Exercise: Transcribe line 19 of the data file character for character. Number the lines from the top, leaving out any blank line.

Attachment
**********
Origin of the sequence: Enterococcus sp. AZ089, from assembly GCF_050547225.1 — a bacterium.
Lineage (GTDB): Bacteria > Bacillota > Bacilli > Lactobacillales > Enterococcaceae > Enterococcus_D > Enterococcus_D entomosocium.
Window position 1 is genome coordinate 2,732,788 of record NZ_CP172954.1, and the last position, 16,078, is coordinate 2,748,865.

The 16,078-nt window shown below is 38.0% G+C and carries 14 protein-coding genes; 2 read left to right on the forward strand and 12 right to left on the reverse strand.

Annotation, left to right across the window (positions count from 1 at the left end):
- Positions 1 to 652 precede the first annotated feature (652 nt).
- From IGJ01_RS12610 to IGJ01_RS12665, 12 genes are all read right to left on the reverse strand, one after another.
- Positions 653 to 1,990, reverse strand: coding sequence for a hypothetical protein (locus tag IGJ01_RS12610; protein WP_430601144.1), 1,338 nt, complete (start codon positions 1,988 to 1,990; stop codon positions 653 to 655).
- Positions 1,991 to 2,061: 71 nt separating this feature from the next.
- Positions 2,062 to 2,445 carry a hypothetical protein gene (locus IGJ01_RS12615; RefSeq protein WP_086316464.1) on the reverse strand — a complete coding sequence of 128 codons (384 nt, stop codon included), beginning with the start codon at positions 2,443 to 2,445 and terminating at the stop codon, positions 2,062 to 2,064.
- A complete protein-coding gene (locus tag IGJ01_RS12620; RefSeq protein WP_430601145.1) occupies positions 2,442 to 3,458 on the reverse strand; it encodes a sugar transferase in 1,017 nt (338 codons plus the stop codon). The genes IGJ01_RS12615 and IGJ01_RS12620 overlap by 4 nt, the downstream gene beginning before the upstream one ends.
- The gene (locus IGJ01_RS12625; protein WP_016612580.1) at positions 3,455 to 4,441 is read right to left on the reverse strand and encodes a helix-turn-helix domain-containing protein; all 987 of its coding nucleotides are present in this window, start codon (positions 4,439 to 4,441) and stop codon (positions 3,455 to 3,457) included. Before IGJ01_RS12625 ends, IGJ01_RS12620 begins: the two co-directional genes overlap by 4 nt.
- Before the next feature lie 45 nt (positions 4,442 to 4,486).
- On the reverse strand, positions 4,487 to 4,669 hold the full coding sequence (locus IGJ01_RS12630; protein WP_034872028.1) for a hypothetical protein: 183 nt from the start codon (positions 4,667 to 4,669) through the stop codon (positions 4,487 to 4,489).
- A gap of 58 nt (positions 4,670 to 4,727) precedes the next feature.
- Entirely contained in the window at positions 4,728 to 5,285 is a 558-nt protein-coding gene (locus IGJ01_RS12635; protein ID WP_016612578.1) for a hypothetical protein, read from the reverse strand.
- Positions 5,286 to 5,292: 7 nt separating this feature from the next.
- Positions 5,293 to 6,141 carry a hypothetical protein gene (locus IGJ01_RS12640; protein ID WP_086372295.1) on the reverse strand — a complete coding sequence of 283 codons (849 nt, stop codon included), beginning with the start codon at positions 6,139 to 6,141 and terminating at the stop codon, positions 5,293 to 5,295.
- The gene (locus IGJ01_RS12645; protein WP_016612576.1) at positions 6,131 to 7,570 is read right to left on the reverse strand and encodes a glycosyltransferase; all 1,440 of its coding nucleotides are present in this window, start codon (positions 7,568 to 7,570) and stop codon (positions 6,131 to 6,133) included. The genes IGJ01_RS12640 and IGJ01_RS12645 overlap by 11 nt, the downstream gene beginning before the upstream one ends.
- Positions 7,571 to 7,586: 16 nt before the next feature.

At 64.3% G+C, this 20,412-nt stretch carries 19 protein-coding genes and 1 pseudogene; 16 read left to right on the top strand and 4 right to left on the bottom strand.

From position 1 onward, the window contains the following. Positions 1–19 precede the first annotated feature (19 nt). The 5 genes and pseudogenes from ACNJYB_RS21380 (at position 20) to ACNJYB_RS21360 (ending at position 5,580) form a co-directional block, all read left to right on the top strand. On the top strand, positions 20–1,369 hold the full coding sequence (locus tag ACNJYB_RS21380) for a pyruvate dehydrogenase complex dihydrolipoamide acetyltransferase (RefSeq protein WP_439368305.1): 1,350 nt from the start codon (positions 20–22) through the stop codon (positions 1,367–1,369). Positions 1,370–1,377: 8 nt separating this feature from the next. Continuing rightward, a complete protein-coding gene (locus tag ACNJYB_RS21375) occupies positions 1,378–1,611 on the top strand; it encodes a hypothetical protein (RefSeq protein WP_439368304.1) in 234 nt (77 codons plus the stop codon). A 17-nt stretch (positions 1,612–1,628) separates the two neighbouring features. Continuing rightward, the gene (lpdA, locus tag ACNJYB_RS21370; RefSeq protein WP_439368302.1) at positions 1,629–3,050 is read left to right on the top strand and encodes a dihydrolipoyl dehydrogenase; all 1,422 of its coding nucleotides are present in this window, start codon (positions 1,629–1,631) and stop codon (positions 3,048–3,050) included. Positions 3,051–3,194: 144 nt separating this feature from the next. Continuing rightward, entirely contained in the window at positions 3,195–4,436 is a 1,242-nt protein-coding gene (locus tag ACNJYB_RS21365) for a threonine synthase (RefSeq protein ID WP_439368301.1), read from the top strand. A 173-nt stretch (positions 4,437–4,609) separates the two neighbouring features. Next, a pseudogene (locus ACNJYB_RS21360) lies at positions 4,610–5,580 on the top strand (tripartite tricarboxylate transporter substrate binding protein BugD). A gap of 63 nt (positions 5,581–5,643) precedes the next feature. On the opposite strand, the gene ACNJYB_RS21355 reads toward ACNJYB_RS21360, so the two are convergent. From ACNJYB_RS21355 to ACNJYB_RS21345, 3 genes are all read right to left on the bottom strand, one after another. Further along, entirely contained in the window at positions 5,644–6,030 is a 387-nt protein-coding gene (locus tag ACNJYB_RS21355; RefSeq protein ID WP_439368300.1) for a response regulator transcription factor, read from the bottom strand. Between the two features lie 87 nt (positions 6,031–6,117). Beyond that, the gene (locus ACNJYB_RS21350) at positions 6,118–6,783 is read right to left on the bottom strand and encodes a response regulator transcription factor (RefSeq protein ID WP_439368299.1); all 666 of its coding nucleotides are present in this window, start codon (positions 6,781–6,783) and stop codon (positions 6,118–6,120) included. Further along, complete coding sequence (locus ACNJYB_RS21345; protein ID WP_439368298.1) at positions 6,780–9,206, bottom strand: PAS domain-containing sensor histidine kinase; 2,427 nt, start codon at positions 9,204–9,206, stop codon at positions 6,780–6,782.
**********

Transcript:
- The gene (locus IGJ01_RS12645; protein WP_016612576.1) at positions 6,131 to 7,570 is read right to left on the reverse strand and encodes a glycosyltransferase; all 1,440 of its coding nucleotides are present in this window, start codon (positions 7,568 to 7,570) and stop codon (positions 6,131 to 6,133) included. The genes IGJ01_RS12640 and IGJ01_RS12645 overlap by 11 nt, the downstream gene beginning before the upstream one ends.